I am tempted to say that, as spiritual paths go, Ho’oponopono, even in its modern commercialized form, seems relatively benign, at least for people who are not suffering from emotional or mental disorders. For the latter, or even for those who are prone to New-Age guilt (or traditional religious guilt), Ho’oponopono could be bad news. On the other hand, it certainly seems to be a lot less harmful than, say, Scientology or some of those nasty cults Jody talks about on the Guruphiliac blog. It may seem I am "damning with faint praise," as the saying goes, and, indeed, my take on 'Pono is a far cry from the stated promise that it holds the key to "a world where everything and anything is possible – a universe with 'zero limits'." But that's me: the wet blanket at the mystics' orgy.
I do have problems with the idea that one can chain-smoke cigarettes or eat unlimited amounts of greasy foods with impunity, simply by "cleansing" the substances before ingestion. And, as in most New-Age/New-Wage/alternative paths, I believe Ho’oponopono can be very harmful if people rely completely on, say, "cleaning" via those four phrases, rather than taking action when needed, or seeking real medical help for themselves or loved ones when necessary. Even Joe Vitale avails himself of traditional medicine at times. He had an emergency appendectomy not long ago, and has seen M.D.s for other conditions since.
Apart from the above, I am not even going to attempt to tackle the science, or rather the blatant lack thereof, behind Ho’oponopono. I will leave that to the real skeptics.
As for Dr. Hew Len – he may very well be a wise, grandfatherly shaman type. But I do wonder if, after all, he is about half a bubble off plumb. And it’s not because he talks to chairs or has conversations with rooms or sees spirits and symbols. It’s because… well, see "Joe Almighty" above. Now, maybe Dr. Hew Len just knows what side his palaoa is buttered on these days. Or maybe he’s that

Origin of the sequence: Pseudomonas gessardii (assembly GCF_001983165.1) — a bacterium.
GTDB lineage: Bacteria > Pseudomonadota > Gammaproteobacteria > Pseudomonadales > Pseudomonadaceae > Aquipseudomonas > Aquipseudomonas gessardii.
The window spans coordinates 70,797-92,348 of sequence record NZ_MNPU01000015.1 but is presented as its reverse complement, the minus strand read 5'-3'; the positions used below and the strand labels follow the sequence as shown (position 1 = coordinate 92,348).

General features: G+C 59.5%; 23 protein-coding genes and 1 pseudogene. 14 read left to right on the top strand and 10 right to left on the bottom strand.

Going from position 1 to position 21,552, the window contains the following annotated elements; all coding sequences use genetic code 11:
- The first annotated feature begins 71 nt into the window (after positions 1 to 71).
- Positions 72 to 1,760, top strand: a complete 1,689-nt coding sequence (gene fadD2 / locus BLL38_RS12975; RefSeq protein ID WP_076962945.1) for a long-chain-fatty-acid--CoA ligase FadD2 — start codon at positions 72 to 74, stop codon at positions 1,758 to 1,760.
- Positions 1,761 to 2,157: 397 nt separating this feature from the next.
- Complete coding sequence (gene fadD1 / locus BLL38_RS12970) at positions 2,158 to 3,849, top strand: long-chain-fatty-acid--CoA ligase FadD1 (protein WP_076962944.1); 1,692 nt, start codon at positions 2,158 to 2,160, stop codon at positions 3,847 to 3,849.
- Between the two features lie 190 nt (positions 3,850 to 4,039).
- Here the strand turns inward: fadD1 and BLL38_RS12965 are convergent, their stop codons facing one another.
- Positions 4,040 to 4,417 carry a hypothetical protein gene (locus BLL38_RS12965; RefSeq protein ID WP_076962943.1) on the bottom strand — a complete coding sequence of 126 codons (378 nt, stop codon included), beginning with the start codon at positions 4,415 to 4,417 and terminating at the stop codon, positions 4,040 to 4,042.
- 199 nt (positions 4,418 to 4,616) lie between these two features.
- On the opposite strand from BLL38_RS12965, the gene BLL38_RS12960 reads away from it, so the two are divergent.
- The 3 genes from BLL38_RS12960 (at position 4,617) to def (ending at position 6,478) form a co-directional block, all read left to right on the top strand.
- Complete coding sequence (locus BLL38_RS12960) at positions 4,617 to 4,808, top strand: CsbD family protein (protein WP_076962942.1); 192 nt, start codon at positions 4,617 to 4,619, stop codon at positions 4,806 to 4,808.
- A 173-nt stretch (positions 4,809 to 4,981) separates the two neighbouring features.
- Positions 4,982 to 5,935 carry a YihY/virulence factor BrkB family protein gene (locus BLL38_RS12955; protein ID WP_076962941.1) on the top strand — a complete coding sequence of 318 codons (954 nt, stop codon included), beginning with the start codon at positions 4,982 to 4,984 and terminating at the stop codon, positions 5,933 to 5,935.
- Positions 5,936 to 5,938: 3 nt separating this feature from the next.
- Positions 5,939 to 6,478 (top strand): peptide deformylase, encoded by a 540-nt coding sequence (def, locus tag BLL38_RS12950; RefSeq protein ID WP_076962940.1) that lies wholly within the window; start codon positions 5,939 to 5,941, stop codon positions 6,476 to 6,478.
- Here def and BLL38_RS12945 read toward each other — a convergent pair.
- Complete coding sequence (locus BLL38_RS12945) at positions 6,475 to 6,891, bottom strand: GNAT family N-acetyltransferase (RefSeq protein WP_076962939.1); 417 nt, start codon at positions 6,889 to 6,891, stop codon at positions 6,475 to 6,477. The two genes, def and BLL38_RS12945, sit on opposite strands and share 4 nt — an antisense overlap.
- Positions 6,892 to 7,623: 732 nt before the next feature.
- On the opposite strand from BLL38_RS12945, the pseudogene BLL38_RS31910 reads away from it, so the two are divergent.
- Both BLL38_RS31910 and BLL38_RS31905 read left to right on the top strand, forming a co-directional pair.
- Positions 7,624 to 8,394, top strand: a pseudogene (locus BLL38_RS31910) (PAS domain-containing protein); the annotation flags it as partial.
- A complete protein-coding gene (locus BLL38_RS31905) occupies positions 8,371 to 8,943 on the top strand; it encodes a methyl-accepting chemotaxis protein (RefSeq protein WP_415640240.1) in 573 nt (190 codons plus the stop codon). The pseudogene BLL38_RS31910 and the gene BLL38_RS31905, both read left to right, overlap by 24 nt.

sycophantic reverent to everyone. Hey, we’re all gods; we all have a spark of the divine. The alternative explanation is that Joe Vitale really is a holy man. If so, Heaven help us all.
The hype goes on forever, and the selling never ends…
A reader/reviewer on Amazon named Rosemary Heenan, who calls herself an "integrative coach," says, "This may be the last book you have to read!" With all due respect, Rosemary, we heard that about The Secret. In any case, don’t count on this being Joe’s last book. He is already gearing up for promotion of his next big breakthrough work that goes beyond The Secret, Zero Limits, and everything else: The Key. So let’s just say that Zero Limits is the last book you’ll ever need to read until Joe comes out with the next last book you’ll ever need to read.
And then of course we have the true raison d’être for most New-Wage bestsellers: up-selling. The early warning comes at the end of the introduction, when Joe writes:
Please understand that this is the first book in history to reveal this updated Hawaiian method for healing, called Self I-Dentity Ho’oponopono. But also please understand that this is just one man’s experience with the method: mine.
It is, indeed, mostly one man’s experience, though enforced by a 34-page chapter smack in the middle of Zero Limits called, "The Evidence," which is a string of testimonials from satisfied attendees of a Vitale/Len event last fall. Included is an anecdote from Joe’s domestic life partner Nerissa Oden, who used Ho’oponopono during an exercise at a three-day Landmark Forum event in October 2006. Landmark Forum is the latest incarnation of est. You’d think that a woman who lives with the Buddha of the Internet wouldn’t need such things, but I guess it’s something to do with a long weekend.
Anyway, in the intro Joe goes on to say that while the book is written with the blessing of Dr. Hew Len, it’s written through his own lens of the world. Sounds like a good honest disclaimer, doesn’t it? But there’s always a "but." "To fully understand Self I-Dentity Ho’oponopono, you need to attend a weekend training and experience it for yourself." He mentions the same thing at the end of Appendix B.